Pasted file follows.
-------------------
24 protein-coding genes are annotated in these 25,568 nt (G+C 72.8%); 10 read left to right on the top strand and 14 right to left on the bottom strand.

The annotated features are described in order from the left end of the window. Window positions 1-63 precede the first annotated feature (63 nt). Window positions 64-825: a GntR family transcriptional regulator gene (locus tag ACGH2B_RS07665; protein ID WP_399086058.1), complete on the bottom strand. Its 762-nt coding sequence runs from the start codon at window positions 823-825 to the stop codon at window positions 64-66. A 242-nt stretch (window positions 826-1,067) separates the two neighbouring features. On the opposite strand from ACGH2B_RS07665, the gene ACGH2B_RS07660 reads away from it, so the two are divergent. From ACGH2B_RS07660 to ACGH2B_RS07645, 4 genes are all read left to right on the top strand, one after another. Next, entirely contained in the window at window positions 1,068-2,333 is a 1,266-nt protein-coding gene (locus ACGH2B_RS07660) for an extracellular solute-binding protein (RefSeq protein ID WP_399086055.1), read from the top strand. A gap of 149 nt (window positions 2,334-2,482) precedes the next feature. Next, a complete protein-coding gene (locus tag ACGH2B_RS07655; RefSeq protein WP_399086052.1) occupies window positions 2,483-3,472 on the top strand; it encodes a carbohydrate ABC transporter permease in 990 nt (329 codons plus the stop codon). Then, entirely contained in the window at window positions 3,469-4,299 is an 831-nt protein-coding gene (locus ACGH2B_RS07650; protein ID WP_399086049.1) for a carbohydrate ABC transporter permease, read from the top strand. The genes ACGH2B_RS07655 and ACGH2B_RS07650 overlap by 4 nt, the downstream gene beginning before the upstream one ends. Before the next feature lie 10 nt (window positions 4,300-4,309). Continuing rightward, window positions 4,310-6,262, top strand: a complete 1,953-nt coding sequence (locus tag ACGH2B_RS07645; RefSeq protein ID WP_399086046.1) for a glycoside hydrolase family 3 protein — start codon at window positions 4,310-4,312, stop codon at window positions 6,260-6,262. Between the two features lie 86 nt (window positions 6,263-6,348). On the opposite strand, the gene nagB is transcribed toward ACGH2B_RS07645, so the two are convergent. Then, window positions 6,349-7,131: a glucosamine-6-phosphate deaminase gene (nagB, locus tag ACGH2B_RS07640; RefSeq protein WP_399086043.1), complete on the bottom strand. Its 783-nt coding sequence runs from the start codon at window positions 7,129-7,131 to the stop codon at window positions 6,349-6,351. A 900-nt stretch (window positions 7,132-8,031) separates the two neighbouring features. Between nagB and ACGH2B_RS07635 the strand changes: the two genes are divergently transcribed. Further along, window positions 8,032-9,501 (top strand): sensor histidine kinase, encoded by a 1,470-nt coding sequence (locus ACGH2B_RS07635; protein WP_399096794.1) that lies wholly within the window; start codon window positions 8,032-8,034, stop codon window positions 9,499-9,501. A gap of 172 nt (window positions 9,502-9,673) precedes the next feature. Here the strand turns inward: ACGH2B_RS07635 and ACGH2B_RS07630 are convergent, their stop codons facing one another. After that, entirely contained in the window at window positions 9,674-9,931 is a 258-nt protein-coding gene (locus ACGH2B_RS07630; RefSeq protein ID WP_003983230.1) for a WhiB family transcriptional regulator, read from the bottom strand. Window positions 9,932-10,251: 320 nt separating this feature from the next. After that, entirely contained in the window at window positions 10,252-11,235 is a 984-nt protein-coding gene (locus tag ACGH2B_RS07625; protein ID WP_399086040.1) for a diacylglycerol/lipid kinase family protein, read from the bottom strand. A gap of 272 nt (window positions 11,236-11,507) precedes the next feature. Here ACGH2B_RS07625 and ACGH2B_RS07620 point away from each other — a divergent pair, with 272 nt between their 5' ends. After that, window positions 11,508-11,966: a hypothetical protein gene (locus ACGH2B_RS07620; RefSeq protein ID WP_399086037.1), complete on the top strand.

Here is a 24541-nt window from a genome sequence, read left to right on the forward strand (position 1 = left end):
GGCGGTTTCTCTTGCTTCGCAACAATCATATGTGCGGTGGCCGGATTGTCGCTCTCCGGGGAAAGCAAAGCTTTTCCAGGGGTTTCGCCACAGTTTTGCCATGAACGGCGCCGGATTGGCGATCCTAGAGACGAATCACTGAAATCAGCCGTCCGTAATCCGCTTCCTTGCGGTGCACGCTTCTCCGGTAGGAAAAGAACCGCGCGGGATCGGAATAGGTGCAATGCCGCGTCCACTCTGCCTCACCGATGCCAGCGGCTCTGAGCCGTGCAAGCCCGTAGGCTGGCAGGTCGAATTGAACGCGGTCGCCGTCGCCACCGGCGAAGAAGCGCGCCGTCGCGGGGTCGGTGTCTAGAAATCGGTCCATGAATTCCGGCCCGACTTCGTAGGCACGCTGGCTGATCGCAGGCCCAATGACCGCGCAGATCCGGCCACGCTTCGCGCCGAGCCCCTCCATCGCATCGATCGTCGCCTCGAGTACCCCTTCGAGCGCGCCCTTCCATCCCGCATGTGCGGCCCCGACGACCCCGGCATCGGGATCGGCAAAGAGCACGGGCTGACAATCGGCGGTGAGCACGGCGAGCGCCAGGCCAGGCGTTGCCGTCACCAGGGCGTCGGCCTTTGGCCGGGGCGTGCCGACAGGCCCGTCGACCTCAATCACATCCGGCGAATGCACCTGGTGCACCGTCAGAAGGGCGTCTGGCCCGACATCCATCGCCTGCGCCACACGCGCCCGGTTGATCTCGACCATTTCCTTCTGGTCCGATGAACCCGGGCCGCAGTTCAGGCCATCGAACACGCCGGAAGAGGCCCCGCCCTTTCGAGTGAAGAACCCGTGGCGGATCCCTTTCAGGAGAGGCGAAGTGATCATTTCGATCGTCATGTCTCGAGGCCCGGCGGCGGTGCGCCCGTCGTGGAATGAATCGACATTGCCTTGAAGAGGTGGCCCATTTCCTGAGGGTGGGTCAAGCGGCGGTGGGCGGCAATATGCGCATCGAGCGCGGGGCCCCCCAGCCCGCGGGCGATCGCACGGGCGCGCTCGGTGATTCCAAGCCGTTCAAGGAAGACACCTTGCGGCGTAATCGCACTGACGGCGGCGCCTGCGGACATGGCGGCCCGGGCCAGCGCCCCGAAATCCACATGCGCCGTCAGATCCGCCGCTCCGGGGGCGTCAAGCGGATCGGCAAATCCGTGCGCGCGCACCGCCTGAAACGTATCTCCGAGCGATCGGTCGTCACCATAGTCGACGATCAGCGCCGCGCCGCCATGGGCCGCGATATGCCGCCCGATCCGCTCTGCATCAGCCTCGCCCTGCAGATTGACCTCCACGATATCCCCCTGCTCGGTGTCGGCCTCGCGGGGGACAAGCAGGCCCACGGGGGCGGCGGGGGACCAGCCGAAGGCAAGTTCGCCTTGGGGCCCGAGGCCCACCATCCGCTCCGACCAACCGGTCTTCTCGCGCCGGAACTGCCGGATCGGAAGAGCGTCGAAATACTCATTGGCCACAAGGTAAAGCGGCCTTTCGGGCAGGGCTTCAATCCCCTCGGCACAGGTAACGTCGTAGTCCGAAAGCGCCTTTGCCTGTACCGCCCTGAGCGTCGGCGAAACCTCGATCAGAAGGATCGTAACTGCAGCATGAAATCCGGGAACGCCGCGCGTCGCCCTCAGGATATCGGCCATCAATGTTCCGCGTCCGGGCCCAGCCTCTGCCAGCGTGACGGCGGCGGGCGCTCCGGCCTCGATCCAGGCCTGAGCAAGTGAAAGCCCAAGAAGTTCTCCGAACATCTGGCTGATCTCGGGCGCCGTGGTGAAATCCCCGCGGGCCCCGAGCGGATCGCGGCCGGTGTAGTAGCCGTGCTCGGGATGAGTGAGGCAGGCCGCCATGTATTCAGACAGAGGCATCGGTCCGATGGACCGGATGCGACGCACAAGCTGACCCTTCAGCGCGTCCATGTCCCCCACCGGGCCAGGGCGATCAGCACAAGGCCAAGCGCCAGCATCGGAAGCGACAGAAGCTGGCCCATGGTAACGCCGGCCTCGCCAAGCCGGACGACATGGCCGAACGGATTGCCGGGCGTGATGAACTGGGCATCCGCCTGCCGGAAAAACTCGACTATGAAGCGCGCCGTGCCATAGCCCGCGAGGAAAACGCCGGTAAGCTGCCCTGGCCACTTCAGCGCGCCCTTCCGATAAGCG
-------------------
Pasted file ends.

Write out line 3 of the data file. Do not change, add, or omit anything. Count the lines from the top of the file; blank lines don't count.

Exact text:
Here is a 24541-nt window from a genome sequence, read left to right on the forward strand (position 1 = left end):